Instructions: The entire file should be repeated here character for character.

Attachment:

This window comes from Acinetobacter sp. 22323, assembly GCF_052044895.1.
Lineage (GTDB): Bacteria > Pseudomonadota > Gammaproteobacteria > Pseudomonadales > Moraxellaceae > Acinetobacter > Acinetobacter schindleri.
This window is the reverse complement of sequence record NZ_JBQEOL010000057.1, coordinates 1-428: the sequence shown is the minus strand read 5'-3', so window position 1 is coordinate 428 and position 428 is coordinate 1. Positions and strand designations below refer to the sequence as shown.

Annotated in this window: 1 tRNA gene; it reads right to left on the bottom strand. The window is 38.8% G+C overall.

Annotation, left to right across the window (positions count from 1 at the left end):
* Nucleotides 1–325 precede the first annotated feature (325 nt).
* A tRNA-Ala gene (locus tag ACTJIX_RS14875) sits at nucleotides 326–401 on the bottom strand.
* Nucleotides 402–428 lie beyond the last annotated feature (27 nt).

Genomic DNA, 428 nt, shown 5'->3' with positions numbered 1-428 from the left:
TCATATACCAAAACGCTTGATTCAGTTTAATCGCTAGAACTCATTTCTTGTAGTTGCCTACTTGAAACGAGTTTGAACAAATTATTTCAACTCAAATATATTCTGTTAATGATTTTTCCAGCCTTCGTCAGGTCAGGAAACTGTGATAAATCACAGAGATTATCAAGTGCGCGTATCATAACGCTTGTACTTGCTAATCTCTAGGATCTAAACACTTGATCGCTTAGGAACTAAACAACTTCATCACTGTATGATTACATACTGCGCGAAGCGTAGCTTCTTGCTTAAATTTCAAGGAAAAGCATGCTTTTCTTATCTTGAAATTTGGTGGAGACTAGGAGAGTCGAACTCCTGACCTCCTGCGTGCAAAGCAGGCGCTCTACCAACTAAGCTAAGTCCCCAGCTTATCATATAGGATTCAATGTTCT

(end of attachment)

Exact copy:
This window comes from Acinetobacter sp. 22323, assembly GCF_052044895.1.
Lineage (GTDB): Bacteria > Pseudomonadota > Gammaproteobacteria > Pseudomonadales > Moraxellaceae > Acinetobacter > Acinetobacter schindleri.
This window is the reverse complement of sequence record NZ_JBQEOL010000057.1, coordinates 1-428: the sequence shown is the minus strand read 5'-3', so window position 1 is coordinate 428 and position 428 is coordinate 1. Positions and strand designations below refer to the sequence as shown.

Annotated in this window: 1 tRNA gene; it reads right to left on the bottom strand. The window is 38.8% G+C overall.

Annotation, left to right across the window (positions count from 1 at the left end):
* Nucleotides 1–325 precede the first annotated feature (325 nt).
* A tRNA-Ala gene (locus tag ACTJIX_RS14875) sits at nucleotides 326–401 on the bottom strand.
* Nucleotides 402–428 lie beyond the last annotated feature (27 nt).

Genomic DNA, 428 nt, shown 5'->3' with positions numbered 1-428 from the left:
TCATATACCAAAACGCTTGATTCAGTTTAATCGCTAGAACTCATTTCTTGTAGTTGCCTACTTGAAACGAGTTTGAACAAATTATTTCAACTCAAATATATTCTGTTAATGATTTTTCCAGCCTTCGTCAGGTCAGGAAACTGTGATAAATCACAGAGATTATCAAGTGCGCGTATCATAACGCTTGTACTTGCTAATCTCTAGGATCTAAACACTTGATCGCTTAGGAACTAAACAACTTCATCACTGTATGATTACATACTGCGCGAAGCGTAGCTTCTTGCTTAAATTTCAAGGAAAAGCATGCTTTTCTTATCTTGAAATTTGGTGGAGACTAGGAGAGTCGAACTCCTGACCTCCTGCGTGCAAAGCAGGCGCTCTACCAACTAAGCTAAGTCCCCAGCTTATCATATAGGATTCAATGTTCT